Do I have to pay or will it be okay? Understand the conflict over student loan relief. | Fox Rothschild LLP
Millennials. Everyone has an opinion, especially us. We have “right”, “spoiled” and “lazy” for some; “Diverse”, “educated” and “confident” in others. Try this: “resilient”.
Millennials came through the boom of the 90s right in the dot-com bust. We watched the fall of the World Trade Center on live television. We have endured (and have continued to endure) over 20 years of conflict on foreign soil – the best of us serving, fighting and all too often sacrificing ourselves terribly. We kept our spirits up as New Orleans met the Atlantic. We have chosen the hope of “Yes we can! while our economic future has bent like special houses built at low cost.
We persevered. We made our concerts work. Many of the lucky ones have made their way to ordinary careers. We saved up for our own accommodation, started getting married, started having kids (on purpose), and became adults up to 401k. Of course, almost all of us missed the post-recession bull market. Yes, we were most often at the mercy of rapidly rising property values. But by the end of the decade, things were improving. So what . . . hello COVID-19. (Nice to meet you too, Armed Insurgency.)
In this sobering context, you might say that the new “lost generation” of 72 million Millennial Americans have seen some things. The effects are shown:
“Millennials entered the workforce during the worst recession since the Great Depression. Burdened with debt, unable to accumulate wealth, and stuck in dead-end, low-income jobs, they never got the financial security that their parents, grandparents, or even older siblings enjoyed. [. . . .]
They have smaller savings accounts than previous generations. They have less money invested. They have fewer homes to refinance, rent, or sell. They earn less money and are less likely to receive benefits such as paid sick leave. They have over half a trillion dollars in student loan debt to pay off, along with high rents and child care payments that continue to be owed.
Better yet, Millennials “are now entering their peak earning years in the midst of an economic cataclysm worse than the Great Recession, almost guaranteeing that they will be the first generation in modern American history to end up poorer than their parents.” “.
Quebec election. Enter the politicians.
As the fight for the Democratic nomination escalated in the summer of 2019, proposals to address rising student loan balances among millennial voters also intensified. Senator Elizabeth Warren led the way with an initial proposal to write off $ 50,000 in student loan debt for anyone with an annual household income of $ 100,000 or less, to be reduced by $ 1 to $ 3 for households with incomes between $ 100,000 and $ 250,000. Senator Bernie Sanders has raised the bar by proposing to write off all federal student loan debts at a cost of $ 1.6 billion. Then-presidential candidate Biden approved a more limited cancellation plan of $ 10,000 per borrower.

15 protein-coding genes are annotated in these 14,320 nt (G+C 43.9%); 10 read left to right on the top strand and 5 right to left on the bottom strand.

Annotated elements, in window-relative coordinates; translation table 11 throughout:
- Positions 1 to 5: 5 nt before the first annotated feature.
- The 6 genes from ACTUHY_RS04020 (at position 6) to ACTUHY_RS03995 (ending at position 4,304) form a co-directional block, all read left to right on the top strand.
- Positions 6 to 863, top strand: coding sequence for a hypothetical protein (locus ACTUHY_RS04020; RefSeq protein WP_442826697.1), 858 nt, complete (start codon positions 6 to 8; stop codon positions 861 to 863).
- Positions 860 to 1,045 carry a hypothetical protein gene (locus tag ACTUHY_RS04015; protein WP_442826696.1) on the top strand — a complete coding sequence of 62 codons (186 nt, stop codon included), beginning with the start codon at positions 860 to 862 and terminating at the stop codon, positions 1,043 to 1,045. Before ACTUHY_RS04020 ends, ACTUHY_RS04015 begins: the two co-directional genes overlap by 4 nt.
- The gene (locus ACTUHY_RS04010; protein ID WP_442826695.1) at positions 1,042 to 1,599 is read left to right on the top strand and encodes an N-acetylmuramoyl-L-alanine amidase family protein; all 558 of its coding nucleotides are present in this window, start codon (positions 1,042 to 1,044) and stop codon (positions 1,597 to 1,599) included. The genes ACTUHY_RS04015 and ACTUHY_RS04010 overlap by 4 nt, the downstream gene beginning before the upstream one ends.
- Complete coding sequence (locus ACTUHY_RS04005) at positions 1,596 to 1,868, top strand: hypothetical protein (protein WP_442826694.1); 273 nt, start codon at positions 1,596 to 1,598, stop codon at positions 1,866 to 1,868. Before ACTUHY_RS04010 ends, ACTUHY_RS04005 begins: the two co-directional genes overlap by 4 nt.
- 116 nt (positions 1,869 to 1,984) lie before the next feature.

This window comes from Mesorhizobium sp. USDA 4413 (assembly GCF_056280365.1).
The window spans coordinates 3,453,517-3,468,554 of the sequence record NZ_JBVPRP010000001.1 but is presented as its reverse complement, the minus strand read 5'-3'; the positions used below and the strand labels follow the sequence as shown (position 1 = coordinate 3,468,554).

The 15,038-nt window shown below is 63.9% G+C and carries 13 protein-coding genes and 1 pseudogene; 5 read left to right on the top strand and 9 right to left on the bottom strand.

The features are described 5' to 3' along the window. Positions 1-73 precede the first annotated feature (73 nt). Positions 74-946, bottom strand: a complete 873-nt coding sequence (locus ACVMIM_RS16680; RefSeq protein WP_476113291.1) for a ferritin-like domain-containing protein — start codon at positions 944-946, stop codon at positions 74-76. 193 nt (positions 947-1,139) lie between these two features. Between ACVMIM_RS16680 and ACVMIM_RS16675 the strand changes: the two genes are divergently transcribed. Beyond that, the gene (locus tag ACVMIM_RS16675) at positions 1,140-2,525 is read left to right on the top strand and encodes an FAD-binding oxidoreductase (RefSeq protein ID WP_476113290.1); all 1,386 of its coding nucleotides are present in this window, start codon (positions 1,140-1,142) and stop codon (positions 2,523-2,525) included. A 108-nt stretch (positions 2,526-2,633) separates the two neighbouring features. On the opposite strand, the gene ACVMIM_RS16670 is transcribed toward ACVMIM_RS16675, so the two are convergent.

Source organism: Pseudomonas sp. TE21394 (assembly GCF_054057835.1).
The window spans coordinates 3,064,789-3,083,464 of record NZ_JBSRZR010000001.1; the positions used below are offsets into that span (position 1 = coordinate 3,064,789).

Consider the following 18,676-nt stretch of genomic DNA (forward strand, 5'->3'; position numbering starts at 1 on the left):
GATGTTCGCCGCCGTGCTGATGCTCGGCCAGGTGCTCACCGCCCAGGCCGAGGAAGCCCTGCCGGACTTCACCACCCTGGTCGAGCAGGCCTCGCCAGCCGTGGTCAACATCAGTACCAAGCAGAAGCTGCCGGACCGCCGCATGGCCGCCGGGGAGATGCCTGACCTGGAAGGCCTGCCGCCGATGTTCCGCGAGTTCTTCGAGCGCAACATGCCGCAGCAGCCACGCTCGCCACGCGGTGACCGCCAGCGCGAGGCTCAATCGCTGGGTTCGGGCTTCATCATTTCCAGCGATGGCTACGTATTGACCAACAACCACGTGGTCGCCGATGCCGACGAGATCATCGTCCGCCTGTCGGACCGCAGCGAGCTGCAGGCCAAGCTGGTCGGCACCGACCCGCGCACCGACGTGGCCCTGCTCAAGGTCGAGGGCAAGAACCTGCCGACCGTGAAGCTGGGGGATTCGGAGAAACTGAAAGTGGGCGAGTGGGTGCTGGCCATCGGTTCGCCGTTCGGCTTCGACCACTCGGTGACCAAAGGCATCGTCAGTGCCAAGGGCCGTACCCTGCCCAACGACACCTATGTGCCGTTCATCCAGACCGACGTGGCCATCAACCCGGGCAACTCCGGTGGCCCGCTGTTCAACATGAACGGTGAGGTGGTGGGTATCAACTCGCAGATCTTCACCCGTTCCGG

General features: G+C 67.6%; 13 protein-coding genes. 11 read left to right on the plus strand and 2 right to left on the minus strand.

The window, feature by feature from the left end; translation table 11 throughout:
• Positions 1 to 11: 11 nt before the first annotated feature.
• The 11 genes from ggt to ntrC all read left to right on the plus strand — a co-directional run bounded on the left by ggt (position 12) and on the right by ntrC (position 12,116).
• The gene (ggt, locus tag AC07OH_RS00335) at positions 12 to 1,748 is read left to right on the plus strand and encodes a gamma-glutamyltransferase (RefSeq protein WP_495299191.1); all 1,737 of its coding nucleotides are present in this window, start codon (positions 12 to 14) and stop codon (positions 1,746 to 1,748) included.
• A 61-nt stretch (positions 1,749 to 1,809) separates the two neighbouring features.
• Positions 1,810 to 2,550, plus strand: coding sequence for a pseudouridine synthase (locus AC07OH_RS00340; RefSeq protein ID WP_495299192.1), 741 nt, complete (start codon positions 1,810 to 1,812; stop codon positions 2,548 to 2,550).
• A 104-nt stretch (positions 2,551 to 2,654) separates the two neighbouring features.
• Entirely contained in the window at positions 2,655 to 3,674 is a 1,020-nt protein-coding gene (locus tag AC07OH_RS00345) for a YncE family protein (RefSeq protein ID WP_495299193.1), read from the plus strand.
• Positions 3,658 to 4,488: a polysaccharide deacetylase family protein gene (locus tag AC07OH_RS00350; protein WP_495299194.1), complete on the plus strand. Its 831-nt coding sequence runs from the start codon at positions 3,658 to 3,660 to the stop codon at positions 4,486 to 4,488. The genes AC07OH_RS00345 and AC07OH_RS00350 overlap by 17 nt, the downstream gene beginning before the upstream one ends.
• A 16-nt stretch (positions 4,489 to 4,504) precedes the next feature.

Fast forward to 2021 and student loan relief has shifted from the realm of probably empty campaign pledge to full-fledged politics. Many left-wing city dwellers – increasingly college graduates – expect swift action after Democrats took control of the Senate in January. Although emboldened, party leaders remain divided over how much relief to offer, when, for whom, and how.
The lack of clarity manifests itself with negative consequences. More and more borrowers on purpose not to repay their student loans which they hope will disappear. Some may forgo the option of refinancing their loans at historically low interest rates. Others face difficult, necessarily ill-informed decisions about how best to allocate scarce resources in the event of a pandemic.
This multi-part series for the Lone Star Bench and Blog hopes to help those who navigate the uncertainty surrounding their student loans or those of their clients.
The first part will offer an introduction to student loans and a quick guide to the main relief proposals. The second entry will examine the ongoing conflict between policymakers over whether and how to cancel student loans. Later, we will analyze the possible means, likelihood and potential impact of the main student loan cancellation proposals. Finally, we’ll look at other possibilities for student loan relief, focusing on potential changes to the bankruptcy code and related guidelines.